Middle East

US rebuffs Wikileaks Iraq torture claims

US soldiers in Iraq in 2003, file image
US soldiers allegedly handed prisoners back to Iraqi forces despite evidence of abuse

The US says it did not "turn a blind eye" to torture in Iraq, in response to allegations raised in files published by whistleblower website Wikileaks.

Gen George Casey, who was in charge of US forces in Iraq from 2004 to 2007, said all soldiers were instructed to report any allegations of abuse.

Wikileaks released thousands of war logs which suggested US forces had ignored torture by Iraqi forces.

But US officials have insisted that the documents revealed nothing new.

The Pentagon has repeatedly asked Wikileaks to hand back the files, saying the disclosure has put the lives of soldiers and civilians at risk.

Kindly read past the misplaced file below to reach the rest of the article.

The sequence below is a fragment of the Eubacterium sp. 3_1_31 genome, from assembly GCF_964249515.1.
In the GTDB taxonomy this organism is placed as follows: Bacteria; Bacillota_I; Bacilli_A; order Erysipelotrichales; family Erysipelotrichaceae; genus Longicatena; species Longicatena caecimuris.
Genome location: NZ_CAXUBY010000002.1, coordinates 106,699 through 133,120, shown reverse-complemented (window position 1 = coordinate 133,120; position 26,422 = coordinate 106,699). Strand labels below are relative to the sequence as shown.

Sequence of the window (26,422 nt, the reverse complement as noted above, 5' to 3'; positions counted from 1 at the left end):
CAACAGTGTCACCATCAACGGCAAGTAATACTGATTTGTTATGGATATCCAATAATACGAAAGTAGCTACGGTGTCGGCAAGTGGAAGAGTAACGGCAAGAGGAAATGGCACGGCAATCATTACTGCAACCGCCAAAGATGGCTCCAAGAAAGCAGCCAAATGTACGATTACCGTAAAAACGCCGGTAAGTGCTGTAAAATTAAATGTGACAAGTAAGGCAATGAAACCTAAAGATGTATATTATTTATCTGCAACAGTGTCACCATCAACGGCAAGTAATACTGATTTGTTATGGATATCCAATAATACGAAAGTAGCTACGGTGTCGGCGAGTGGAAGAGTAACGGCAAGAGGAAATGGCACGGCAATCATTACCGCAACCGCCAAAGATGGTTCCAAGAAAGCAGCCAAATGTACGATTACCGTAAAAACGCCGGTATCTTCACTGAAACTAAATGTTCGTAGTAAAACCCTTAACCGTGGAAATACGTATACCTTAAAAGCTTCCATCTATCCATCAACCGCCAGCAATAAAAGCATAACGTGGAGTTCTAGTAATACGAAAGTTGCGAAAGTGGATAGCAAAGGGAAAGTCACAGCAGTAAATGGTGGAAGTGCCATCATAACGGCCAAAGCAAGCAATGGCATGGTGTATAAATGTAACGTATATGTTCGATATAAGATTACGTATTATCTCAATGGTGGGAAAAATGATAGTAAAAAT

On Friday, the website published almost 400,000 US military logs, mainly written by soldiers on the ground.

They included accounts of alleged atrocities carried out by Iraqi forces on their own people such as summary executions, attacks with acid and electric drills, beatings and mutilations.

The documents reveal that coalition forces handed Iraqi prisoners back to local forces for interrogation even when they showed signs of having been tortured and abused.

But Gen Casey told reporters on Monday that the policy during the administration of President George W Bush was to report abuse.

"Our policy all along was if American soldiers encountered prisoner abuse, to stop it and report it immediately up the US chain of command and up the Iraqi chain of command," he said.

State department spokesman PJ Crowley echoed the general's comments, saying: "We did not turn a blind eye.

"If there needs to be an accounting, first and foremost there needs to be an accounting by the Iraqi government itself, and how it has treated its own citizens."

The latest controversy comes as the US military prepares to withdraw all 50,000 remaining troops from Iraq by the end of 2011.

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